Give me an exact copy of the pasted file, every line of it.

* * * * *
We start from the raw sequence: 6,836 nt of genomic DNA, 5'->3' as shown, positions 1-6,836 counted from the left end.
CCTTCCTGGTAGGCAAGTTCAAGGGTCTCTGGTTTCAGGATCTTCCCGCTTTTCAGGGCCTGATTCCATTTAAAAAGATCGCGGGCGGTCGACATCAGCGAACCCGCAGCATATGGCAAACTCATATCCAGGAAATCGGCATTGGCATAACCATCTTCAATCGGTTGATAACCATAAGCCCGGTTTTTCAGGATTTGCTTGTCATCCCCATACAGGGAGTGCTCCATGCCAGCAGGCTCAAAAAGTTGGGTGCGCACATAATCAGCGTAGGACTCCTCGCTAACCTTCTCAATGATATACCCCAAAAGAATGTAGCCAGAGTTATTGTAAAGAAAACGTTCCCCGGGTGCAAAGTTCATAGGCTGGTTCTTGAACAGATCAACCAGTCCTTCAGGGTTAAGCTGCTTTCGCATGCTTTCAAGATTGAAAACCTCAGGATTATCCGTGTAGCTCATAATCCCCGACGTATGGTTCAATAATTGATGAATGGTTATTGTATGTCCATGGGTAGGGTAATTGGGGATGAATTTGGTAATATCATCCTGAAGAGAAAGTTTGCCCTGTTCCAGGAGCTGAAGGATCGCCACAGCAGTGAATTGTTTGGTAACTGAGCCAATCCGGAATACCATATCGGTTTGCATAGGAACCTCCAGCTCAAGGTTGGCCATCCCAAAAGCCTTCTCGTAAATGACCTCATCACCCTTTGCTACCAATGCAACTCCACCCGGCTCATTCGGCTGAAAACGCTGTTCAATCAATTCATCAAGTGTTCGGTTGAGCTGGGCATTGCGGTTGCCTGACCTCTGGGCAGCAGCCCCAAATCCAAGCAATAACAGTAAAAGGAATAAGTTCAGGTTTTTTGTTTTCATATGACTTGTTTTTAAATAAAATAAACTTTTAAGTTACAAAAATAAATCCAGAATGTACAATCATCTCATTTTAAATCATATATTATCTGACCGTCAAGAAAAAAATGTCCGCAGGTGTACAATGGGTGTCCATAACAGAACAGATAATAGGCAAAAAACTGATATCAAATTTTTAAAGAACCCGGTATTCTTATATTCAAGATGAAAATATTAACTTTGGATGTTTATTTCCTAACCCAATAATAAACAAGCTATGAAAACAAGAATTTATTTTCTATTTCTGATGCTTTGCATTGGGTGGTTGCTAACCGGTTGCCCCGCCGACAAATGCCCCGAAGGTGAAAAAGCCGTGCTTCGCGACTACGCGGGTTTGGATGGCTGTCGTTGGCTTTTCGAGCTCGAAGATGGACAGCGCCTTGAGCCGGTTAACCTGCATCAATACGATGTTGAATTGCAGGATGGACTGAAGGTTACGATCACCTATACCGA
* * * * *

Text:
We start from the raw sequence: 6,836 nt of genomic DNA, 5'->3' as shown, positions 1-6,836 counted from the left end.
CCTTCCTGGTAGGCAAGTTCAAGGGTCTCTGGTTTCAGGATCTTCCCGCTTTTCAGGGCCTGATTCCATTTAAAAAGATCGCGGGCGGTCGACATCAGCGAACCCGCAGCATATGGCAAACTCATATCCAGGAAATCGGCATTGGCATAACCATCTTCAATCGGTTGATAACCATAAGCCCGGTTTTTCAGGATTTGCTTGTCATCCCCATACAGGGAGTGCTCCATGCCAGCAGGCTCAAAAAGTTGGGTGCGCACATAATCAGCGTAGGACTCCTCGCTAACCTTCTCAATGATATACCCCAAAAGAATGTAGCCAGAGTTATTGTAAAGAAAACGTTCCCCGGGTGCAAAGTTCATAGGCTGGTTCTTGAACAGATCAACCAGTCCTTCAGGGTTAAGCTGCTTTCGCATGCTTTCAAGATTGAAAACCTCAGGATTATCCGTGTAGCTCATAATCCCCGACGTATGGTTCAATAATTGATGAATGGTTATTGTATGTCCATGGGTAGGGTAATTGGGGATGAATTTGGTAATATCATCCTGAAGAGAAAGTTTGCCCTGTTCCAGGAGCTGAAGGATCGCCACAGCAGTGAATTGTTTGGTAACTGAGCCAATCCGGAATACCATATCGGTTTGCATAGGAACCTCCAGCTCAAGGTTGGCCATCCCAAAAGCCTTCTCGTAAATGACCTCATCACCCTTTGCTACCAATGCAACTCCACCCGGCTCATTCGGCTGAAAACGCTGTTCAATCAATTCATCAAGTGTTCGGTTGAGCTGGGCATTGCGGTTGCCTGACCTCTGGGCAGCAGCCCCAAATCCAAGCAATAACAGTAAAAGGAATAAGTTCAGGTTTTTTGTTTTCATATGACTTGTTTTTAAATAAAATAAACTTTTAAGTTACAAAAATAAATCCAGAATGTACAATCATCTCATTTTAAATCATATATTATCTGACCGTCAAGAAAAAAATGTCCGCAGGTGTACAATGGGTGTCCATAACAGAACAGATAATAGGCAAAAAACTGATATCAAATTTTTAAAGAACCCGGTATTCTTATATTCAAGATGAAAATATTAACTTTGGATGTTTATTTCCTAACCCAATAATAAACAAGCTATGAAAACAAGAATTTATTTTCTATTTCTGATGCTTTGCATTGGGTGGTTGCTAACCGGTTGCCCCGCCGACAAATGCCCCGAAGGTGAAAAAGCCGTGCTTCGCGACTACGCGGGTTTGGATGGCTGTCGTTGGCTTTTCGAGCTCGAAGATGGACAGCGCCTTGAGCCGGTTAACCTGCATCAATACGATGTTGAATTGCAGGATGGACTGAAGGTTACGATCACCTATACCGA